Directors’ trademarks is a series of articles that examines the “signatures” that filmmakers leave behind in their work. This month, we’re examining the trademark style and calling signs of Bryan Singer as director.
Bryan Singer studied film at the New York School of Visual Arts and USC School of Cinematic Arts. After graduating, one of his short films caught the eye of a production company who funded low budget films. He then wrote Public Access with childhood friend Christopher McQuarrie, which he then directed as his first feature film in 1993. Two years later, he had his breakthrough with The Usual Suspects, which caught the eyes of critics at the Cannes Film Festival before ultimately becoming profitable in theaters. Next, Singer adapted a Stephen King novel for the screen, directing Apt Pupil (1998). That film received mixed reviews and was not a financial success. Singer was then hired to direct X-Men »
- email@example.com (G.S. Perno)
The X-Men are about to meet their most formidable adversary yet, and to fight a mutant who is essentially a living god, they’re going to have to work together like never before. 10 years have passed since the events of Days of Future Past and our heroes are in very different places. While Professor Charles Xavier (James McAvoy) and Hank McCoy (Nicholas Hoult) finally have their school for gifted youngsters open, welcoming and educating mutants who are just growing into their powers, Raven (Jennifer Lawrence) is clandestinely helping less fortunate mutants to fight back against human oppression, convinced that there will never truly be peace. And Erik Lensherr, the man also known as Magneto (Michael Fassbender) has opted for a quiet family existence in Poland. But all their lives change when the supremely powerful Apocalypse (Oscar Isaac) awakens in 1983. Angered by what he views as a human society gone very wrong, »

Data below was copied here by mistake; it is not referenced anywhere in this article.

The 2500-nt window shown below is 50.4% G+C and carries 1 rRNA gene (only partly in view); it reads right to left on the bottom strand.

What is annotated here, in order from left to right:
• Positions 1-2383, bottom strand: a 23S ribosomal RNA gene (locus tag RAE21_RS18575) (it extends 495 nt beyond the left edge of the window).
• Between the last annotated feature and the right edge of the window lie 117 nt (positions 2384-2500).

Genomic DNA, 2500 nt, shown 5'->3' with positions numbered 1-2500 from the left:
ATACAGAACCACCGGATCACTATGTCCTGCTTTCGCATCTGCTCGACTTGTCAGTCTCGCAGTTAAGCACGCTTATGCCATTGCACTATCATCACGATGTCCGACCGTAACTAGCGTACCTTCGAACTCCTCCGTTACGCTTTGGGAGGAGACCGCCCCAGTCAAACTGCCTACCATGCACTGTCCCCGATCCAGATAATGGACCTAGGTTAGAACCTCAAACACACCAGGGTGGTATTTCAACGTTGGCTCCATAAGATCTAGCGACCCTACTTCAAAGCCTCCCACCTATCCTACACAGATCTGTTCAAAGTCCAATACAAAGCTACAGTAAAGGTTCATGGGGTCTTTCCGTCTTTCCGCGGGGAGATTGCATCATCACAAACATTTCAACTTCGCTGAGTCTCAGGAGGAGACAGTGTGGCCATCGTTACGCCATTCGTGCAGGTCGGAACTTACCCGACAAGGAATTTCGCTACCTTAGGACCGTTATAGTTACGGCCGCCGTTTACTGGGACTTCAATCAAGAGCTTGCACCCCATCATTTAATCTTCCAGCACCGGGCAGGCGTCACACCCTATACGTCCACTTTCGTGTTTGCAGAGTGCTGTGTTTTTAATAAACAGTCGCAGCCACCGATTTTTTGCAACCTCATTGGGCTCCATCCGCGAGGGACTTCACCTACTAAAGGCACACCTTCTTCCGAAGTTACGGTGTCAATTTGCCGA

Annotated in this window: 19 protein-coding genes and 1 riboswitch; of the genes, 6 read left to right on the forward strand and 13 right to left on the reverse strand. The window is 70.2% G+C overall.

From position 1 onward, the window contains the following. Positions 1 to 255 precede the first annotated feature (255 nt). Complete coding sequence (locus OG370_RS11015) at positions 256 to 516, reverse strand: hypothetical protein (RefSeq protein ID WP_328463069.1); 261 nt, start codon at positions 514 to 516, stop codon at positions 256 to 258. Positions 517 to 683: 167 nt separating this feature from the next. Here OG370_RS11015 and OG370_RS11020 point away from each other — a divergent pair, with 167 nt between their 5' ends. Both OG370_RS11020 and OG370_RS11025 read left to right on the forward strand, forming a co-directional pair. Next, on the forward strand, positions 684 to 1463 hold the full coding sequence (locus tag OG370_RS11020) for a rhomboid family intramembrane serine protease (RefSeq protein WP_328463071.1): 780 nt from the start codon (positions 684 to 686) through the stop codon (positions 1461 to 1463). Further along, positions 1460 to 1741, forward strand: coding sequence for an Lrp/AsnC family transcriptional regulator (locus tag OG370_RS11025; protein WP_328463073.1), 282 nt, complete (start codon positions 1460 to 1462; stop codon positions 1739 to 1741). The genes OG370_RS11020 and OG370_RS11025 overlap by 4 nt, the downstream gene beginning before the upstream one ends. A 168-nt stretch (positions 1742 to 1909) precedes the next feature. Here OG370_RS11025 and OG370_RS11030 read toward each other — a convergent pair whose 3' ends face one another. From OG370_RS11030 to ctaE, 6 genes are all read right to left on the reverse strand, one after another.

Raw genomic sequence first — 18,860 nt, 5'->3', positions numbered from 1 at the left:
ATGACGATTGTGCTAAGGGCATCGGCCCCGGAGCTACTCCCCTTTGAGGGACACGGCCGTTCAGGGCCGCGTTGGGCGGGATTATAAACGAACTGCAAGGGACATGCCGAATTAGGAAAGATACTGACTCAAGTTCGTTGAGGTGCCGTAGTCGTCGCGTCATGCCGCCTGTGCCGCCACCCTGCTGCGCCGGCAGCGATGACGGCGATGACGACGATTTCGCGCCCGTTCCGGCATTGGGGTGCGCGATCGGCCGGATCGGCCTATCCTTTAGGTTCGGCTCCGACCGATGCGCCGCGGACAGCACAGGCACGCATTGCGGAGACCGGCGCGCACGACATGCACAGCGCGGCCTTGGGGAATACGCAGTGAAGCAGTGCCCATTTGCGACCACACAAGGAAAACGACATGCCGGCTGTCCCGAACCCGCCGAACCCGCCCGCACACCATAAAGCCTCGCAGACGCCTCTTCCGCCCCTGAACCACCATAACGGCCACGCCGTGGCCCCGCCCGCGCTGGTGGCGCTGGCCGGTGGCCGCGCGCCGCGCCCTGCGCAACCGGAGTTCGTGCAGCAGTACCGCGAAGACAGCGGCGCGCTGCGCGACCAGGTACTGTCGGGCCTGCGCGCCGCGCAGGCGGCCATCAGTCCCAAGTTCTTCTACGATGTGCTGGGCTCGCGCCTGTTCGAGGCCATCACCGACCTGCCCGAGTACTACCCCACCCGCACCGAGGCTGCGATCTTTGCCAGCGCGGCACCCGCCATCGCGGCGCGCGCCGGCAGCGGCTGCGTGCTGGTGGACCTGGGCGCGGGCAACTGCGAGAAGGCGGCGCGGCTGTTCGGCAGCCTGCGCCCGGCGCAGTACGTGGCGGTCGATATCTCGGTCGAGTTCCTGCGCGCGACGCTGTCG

- Phil Wheat
The biggest threat so far emerges in X-Men: Apocalypse, but do raised stakes make a more effective movie? Ryan takes a look...
In the pursuit of ever higher stakes, X-Men: Apocalypse stretches to exceed the epoch-spanning scale of X-Men: Days Of Future Past. Where that 2014 hit - the biggest financial success of the franchise so far - was about travelling into history to save the future, X-Men: Apocalypse sees an ancient enemy waking up to cause global havoc in the year 1983.